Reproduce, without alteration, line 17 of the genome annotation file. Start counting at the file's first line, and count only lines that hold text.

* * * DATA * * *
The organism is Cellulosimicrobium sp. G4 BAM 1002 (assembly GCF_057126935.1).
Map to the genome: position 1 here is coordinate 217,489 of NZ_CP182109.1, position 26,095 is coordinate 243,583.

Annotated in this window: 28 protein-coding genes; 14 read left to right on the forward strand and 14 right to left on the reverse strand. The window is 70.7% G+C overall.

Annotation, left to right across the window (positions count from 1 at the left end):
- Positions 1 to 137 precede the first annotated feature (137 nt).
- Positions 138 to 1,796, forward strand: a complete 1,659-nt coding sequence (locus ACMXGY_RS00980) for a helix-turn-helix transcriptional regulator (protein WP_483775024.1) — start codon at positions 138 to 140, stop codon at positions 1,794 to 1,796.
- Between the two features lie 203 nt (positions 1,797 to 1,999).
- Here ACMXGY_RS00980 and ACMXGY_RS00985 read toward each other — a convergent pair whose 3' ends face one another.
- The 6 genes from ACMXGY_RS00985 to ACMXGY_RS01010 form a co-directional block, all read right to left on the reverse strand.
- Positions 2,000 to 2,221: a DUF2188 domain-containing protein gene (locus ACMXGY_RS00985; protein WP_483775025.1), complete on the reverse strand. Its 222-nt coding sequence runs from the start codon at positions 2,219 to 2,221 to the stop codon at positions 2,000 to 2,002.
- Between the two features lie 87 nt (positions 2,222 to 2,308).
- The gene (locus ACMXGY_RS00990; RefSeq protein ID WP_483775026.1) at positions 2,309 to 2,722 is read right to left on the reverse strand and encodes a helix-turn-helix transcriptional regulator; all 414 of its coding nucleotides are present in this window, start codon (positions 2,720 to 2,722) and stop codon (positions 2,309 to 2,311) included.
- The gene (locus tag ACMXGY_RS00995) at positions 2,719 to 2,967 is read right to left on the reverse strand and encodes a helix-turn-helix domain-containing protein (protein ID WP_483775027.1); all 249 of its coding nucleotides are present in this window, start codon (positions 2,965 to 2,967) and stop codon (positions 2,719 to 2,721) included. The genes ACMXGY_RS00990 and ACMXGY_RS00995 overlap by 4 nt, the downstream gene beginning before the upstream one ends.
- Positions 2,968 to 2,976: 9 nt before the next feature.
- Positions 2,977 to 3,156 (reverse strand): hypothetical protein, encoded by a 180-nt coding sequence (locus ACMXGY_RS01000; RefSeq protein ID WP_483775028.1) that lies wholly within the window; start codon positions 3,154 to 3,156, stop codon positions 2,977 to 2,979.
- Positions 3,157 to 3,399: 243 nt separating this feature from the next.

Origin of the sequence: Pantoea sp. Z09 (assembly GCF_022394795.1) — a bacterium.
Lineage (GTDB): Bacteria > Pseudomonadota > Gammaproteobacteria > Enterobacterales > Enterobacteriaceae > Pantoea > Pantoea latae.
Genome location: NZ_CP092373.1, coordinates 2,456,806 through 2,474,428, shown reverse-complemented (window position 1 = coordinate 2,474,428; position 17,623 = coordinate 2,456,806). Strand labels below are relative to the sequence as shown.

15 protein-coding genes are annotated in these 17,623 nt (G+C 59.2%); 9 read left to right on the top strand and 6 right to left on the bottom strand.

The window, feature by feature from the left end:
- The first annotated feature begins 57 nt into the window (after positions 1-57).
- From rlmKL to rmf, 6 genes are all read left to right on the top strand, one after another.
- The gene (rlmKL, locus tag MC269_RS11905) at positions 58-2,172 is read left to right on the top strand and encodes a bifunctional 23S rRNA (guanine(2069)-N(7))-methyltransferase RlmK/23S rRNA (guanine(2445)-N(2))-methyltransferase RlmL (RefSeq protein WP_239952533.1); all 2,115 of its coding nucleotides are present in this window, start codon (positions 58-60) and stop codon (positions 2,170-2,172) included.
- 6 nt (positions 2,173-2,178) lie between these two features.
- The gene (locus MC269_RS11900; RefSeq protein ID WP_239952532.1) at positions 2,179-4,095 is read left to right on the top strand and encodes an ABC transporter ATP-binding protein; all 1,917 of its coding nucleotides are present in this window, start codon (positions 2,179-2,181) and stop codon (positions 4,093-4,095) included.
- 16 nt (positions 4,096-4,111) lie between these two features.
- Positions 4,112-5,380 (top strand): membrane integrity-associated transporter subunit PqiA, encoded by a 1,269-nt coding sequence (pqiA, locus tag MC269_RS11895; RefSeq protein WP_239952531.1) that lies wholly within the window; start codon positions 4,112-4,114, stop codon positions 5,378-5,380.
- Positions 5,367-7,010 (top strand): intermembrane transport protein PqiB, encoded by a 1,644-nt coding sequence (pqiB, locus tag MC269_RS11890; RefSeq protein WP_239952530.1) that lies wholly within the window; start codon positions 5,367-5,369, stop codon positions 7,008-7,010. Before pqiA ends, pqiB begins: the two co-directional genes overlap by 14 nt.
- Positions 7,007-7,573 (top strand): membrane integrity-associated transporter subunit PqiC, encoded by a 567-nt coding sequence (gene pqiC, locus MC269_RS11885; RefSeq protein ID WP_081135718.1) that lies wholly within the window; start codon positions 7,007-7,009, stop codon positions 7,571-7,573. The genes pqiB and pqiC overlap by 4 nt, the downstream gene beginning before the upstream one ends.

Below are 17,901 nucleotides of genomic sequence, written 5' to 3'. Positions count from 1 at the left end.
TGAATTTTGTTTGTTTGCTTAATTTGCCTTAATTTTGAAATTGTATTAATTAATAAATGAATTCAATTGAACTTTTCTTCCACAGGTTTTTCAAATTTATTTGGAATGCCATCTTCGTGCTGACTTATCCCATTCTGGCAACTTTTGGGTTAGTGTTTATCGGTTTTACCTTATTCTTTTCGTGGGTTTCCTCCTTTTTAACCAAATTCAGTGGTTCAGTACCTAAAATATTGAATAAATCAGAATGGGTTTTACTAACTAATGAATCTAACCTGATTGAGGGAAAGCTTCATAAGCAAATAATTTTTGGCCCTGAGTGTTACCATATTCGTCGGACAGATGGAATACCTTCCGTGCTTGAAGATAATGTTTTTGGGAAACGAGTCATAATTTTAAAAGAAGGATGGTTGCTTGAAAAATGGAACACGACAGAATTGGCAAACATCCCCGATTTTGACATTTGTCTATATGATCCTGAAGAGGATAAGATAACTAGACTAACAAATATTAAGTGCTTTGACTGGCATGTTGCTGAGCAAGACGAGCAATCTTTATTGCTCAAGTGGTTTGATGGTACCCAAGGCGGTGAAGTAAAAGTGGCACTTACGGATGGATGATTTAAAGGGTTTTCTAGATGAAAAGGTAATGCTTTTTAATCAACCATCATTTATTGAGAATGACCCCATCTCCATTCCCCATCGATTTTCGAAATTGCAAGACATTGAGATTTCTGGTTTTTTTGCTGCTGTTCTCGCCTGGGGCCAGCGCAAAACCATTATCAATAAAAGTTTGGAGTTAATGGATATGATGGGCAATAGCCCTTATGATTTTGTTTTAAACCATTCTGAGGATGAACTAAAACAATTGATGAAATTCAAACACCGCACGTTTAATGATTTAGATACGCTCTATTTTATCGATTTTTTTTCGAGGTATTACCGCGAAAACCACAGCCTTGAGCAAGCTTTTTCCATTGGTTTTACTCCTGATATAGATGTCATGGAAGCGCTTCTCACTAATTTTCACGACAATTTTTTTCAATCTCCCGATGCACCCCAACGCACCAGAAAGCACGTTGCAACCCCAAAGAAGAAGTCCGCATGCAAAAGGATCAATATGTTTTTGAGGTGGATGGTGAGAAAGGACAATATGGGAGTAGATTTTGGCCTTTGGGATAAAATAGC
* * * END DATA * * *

Origin of the sequence: Pantoea sp. Z09 (assembly GCF_022394795.1) — a bacterium.